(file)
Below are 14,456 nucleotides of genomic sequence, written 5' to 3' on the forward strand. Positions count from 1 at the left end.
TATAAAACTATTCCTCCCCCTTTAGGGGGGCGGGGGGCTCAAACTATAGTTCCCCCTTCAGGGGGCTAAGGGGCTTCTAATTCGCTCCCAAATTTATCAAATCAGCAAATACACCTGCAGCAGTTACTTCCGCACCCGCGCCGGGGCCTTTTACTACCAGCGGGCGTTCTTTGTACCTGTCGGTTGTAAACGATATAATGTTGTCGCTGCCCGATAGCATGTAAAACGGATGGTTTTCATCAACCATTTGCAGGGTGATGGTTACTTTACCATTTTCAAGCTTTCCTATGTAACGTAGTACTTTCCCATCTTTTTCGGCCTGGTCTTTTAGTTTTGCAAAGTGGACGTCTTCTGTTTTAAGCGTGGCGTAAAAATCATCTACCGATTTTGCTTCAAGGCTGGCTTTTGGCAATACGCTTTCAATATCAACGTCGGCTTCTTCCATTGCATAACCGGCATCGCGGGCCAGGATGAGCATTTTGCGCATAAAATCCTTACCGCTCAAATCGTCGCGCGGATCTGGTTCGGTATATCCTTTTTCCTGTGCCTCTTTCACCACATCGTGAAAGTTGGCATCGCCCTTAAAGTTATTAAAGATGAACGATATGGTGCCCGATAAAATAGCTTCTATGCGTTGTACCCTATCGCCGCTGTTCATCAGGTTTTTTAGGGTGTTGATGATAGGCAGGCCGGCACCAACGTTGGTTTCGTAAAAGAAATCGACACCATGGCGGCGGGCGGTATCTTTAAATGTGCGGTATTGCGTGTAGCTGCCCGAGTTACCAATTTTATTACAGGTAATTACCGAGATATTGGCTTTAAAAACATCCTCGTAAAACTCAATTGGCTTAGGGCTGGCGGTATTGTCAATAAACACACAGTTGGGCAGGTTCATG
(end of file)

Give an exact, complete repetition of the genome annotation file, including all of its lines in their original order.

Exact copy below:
Below are 14,456 nucleotides of genomic sequence, written 5' to 3' on the forward strand. Positions count from 1 at the left end.
TATAAAACTATTCCTCCCCCTTTAGGGGGGCGGGGGGCTCAAACTATAGTTCCCCCTTCAGGGGGCTAAGGGGCTTCTAATTCGCTCCCAAATTTATCAAATCAGCAAATACACCTGCAGCAGTTACTTCCGCACCCGCGCCGGGGCCTTTTACTACCAGCGGGCGTTCTTTGTACCTGTCGGTTGTAAACGATATAATGTTGTCGCTGCCCGATAGCATGTAAAACGGATGGTTTTCATCAACCATTTGCAGGGTGATGGTTACTTTACCATTTTCAAGCTTTCCTATGTAACGTAGTACTTTCCCATCTTTTTCGGCCTGGTCTTTTAGTTTTGCAAAGTGGACGTCTTCTGTTTTAAGCGTGGCGTAAAAATCATCTACCGATTTTGCTTCAAGGCTGGCTTTTGGCAATACGCTTTCAATATCAACGTCGGCTTCTTCCATTGCATAACCGGCATCGCGGGCCAGGATGAGCATTTTGCGCATAAAATCCTTACCGCTCAAATCGTCGCGCGGATCTGGTTCGGTATATCCTTTTTCCTGTGCCTCTTTCACCACATCGTGAAAGTTGGCATCGCCCTTAAAGTTATTAAAGATGAACGATATGGTGCCCGATAAAATAGCTTCTATGCGTTGTACCCTATCGCCGCTGTTCATCAGGTTTTTTAGGGTGTTGATGATAGGCAGGCCGGCACCAACGTTGGTTTCGTAAAAGAAATCGACACCATGGCGGCGGGCGGTATCTTTAAATGTGCGGTATTGCGTGTAGCTGCCCGAGTTACCAATTTTATTACAGGTAATTACCGAGATATTGGCTTTAAAAACATCCTCGTAAAACTCAATTGGCTTAGGGCTGGCGGTATTGTCAATAAACACACAGTTGGGCAGGTTCATG